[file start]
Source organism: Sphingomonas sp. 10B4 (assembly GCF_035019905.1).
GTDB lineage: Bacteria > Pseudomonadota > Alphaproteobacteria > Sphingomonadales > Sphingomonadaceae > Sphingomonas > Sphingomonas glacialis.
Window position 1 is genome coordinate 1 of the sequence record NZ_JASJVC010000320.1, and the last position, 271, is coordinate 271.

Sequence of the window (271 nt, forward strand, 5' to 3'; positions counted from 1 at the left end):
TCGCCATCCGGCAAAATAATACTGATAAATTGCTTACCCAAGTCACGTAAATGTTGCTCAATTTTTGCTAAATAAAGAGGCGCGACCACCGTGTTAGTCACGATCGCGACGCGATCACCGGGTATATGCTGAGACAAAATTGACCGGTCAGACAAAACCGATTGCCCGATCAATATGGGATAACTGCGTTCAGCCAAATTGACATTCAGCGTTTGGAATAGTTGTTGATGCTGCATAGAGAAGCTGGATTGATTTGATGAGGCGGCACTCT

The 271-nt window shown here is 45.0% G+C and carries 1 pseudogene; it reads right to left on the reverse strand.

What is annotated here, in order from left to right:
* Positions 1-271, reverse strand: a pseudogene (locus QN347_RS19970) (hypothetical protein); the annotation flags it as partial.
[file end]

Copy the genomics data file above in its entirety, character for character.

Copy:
Source organism: Sphingomonas sp. 10B4 (assembly GCF_035019905.1).
GTDB lineage: Bacteria > Pseudomonadota > Alphaproteobacteria > Sphingomonadales > Sphingomonadaceae > Sphingomonas > Sphingomonas glacialis.
Window position 1 is genome coordinate 1 of the sequence record NZ_JASJVC010000320.1, and the last position, 271, is coordinate 271.

Sequence of the window (271 nt, forward strand, 5' to 3'; positions counted from 1 at the left end):
TCGCCATCCGGCAAAATAATACTGATAAATTGCTTACCCAAGTCACGTAAATGTTGCTCAATTTTTGCTAAATAAAGAGGCGCGACCACCGTGTTAGTCACGATCGCGACGCGATCACCGGGTATATGCTGAGACAAAATTGACCGGTCAGACAAAACCGATTGCCCGATCAATATGGGATAACTGCGTTCAGCCAAATTGACATTCAGCGTTTGGAATAGTTGTTGATGCTGCATAGAGAAGCTGGATTGATTTGATGAGGCGGCACTCT

The 271-nt window shown here is 45.0% G+C and carries 1 pseudogene; it reads right to left on the reverse strand.

What is annotated here, in order from left to right:
* Positions 1-271, reverse strand: a pseudogene (locus QN347_RS19970) (hypothetical protein); the annotation flags it as partial.